kylemittskus wrote:Which is why I think the universities should be the lenders. They're the ones "selling" theater as a major. They'd be pretty quick to eliminate BS majors if they realized that certain programs were more likely to default on loans.
I agree with this. In fact, before the feds became involved during LBJ's Great Society/War on Poverty, most financial aid was from schools and from private individuals/charities that set up scholarship funds. Most were grants, not loans, though there was a moral obligation to contribute, if the recipient was able, at least as much as he or she received in aid, back to the school or fund or to some other form of scholarship. We should get the federal government out of loans completely - including guarantees - and leave it to the institutions and private donors.
tiger7610 wrote:The problem with that is then we are selecting for "useful majors" such as biology, engineering and business. I think that we will end up losing out as a society by reducing our artistic population. That being said people in those majors should be prepared to know how they are going to earn back their money, and should have a backup plan. And I know plenty of theatre majors who are in no danger of defaulting. This is kind of what is happening in medicine where people are being forced to specialize in order to pay off their loans, and thus we have a shortage of primary care physicians and a glut of radiologists for example.
Letting the schools or other private groups determine who gets the funds and how much would alleviate most of this -- if the Actors' Equity wanted to sponsor a theater scholarship, it could, for example. There would still be some scholarships for majors other than pure practical majors, but there would be fewer, and (probably) the courses would be more rigorous.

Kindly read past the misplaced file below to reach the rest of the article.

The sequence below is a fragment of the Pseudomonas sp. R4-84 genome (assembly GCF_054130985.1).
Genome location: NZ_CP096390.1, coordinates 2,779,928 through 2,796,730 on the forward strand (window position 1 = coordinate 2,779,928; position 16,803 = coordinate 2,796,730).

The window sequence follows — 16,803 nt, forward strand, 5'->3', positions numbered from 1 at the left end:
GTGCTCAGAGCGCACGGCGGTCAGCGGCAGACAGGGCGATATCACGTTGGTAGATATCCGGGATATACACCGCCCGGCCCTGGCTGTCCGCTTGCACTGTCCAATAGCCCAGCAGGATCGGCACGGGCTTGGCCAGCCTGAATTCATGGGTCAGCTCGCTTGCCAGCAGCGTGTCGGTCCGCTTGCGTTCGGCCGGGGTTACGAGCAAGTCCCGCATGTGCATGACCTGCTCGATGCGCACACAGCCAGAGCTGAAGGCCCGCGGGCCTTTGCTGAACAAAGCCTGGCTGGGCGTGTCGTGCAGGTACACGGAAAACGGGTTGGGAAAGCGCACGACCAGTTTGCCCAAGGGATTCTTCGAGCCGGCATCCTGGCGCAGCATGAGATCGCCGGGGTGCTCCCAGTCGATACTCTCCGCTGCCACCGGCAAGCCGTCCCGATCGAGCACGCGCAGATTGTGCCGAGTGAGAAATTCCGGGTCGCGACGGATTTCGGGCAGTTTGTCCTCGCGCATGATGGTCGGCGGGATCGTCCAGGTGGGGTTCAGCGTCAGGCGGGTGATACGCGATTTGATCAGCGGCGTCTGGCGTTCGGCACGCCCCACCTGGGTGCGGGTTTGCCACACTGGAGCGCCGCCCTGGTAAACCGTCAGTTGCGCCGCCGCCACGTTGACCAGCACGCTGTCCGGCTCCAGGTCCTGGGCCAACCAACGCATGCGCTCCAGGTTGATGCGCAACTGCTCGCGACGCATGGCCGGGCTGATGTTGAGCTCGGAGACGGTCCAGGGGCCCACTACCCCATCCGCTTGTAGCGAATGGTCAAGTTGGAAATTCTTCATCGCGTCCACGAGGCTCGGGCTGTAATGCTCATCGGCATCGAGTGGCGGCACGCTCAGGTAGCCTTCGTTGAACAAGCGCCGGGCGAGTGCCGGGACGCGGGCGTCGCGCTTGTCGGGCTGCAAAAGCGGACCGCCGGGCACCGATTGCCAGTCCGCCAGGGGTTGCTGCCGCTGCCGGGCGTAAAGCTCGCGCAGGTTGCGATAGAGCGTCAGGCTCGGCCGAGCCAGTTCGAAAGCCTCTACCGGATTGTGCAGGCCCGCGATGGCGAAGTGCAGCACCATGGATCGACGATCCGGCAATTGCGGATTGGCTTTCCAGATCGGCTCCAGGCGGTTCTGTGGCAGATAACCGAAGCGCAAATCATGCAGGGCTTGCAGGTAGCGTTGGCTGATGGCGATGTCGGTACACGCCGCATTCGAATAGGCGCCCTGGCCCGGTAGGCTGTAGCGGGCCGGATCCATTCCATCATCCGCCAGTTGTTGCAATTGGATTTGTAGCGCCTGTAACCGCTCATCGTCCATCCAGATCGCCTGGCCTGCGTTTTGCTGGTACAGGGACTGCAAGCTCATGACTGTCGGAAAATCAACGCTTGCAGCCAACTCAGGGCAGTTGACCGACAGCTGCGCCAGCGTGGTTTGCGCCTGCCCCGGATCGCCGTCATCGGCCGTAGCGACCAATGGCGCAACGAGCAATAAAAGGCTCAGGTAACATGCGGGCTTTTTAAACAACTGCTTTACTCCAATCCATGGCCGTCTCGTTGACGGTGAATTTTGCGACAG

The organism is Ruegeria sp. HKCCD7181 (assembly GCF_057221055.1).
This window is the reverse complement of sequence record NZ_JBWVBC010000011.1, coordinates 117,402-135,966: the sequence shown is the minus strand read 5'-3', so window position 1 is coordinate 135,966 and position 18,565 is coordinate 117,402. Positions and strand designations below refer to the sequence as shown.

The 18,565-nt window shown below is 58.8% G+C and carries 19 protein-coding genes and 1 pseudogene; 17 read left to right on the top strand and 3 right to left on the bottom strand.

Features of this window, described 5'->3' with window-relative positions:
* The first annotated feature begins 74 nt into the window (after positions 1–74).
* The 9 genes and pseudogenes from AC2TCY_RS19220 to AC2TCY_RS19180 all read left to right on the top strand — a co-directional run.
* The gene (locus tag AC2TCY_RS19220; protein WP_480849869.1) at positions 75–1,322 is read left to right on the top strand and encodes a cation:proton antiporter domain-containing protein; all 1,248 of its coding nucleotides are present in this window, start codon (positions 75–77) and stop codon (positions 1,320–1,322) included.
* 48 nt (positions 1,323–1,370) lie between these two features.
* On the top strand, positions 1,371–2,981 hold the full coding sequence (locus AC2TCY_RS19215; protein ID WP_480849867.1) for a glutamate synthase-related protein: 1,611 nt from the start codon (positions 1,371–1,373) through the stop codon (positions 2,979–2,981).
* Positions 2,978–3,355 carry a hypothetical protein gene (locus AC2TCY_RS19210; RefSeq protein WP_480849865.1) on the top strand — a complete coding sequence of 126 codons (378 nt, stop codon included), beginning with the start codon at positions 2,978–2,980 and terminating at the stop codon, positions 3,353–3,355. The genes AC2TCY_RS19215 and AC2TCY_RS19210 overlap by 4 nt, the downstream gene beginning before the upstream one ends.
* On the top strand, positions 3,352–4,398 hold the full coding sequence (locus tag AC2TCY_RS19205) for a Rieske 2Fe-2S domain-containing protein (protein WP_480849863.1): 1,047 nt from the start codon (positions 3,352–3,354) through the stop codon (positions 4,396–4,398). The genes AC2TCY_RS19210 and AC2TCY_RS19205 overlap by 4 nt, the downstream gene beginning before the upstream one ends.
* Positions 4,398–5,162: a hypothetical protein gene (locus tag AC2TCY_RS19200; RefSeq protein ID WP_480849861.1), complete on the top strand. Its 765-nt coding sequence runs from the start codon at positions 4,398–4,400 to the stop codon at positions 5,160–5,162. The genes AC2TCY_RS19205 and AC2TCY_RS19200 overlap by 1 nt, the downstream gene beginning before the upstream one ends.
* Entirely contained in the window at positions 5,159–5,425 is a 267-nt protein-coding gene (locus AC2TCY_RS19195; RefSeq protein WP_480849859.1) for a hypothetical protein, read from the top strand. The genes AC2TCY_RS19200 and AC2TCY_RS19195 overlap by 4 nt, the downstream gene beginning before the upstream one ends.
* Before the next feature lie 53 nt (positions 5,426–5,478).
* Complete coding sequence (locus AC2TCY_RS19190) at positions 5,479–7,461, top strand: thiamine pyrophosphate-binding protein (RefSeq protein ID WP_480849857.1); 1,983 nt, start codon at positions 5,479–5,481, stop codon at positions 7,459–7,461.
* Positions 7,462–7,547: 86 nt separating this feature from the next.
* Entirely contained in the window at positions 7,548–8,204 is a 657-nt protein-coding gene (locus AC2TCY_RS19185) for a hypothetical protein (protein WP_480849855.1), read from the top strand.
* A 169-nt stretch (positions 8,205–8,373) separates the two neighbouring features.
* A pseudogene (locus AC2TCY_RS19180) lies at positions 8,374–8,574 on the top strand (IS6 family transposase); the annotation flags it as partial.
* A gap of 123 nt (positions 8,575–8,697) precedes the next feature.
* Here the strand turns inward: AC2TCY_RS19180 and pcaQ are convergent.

I think you'd still see a reduction in the number of majors, especially the ones that most people agree don't provide either practical skills or the sort of classical education that made the graduate capable of higher level thinking, but I think enough of those things like various 'ethnic/gender studies' would still find people willing to pay for them they would not disappear entirely. Those sorts of things, and liberal arts majors generally, would just not be the refuges for those whom it hurts to think that they are now.
It is important to remember that the liberal arts curriculum of the century between about 1875 and 1975 was itself a reform - a modernization of the more classically oriented curriculum that developed in Renaissance Italy as more practical (the wisdom of the ancients rediscovered, history, etc.) than the medieval curriculum of the early European universities which centered on theology and scholastic theology. (the law (mostly Roman law) and medicine branches of the medieval university curriculum continued longer, and are more or less reflected with modernization, but not revolution, really, in our modern schools of law (though those in the US are common law, not civil law (except in Louisiana) and medicine)). As an aside, the theology curricula changed mostly during the Reformation - the Protestants of course, but also the Catholic universities through the Counter-Reformation.
University curricula develop over the centuries to meet societies' needs, but they ossify. As they ossify, they cease to meet societies' needs and either they curriculum reforms or the stuff the society needs done is done outside the university. Until the late 19th century, for example, most science was done outside of the university. And, most engineering curricula were not started within traditional colleges, but in separate institutions often known as 'institutes' or 'polytechnic' or the like. West Point was essential an engineering school with military training, as were the Virginia Military Institute and the Citadel, all in the first half of the 19th century, and of course, this was the era that saw the creation of places like Renssaeler Polytechnical Institute. After Civil War, based on the 1862 Morrill Act, many of the various polytechnical institutes emphasizing science, technology and scientific agriculture were founded. Again, all outside of the traditional colleges.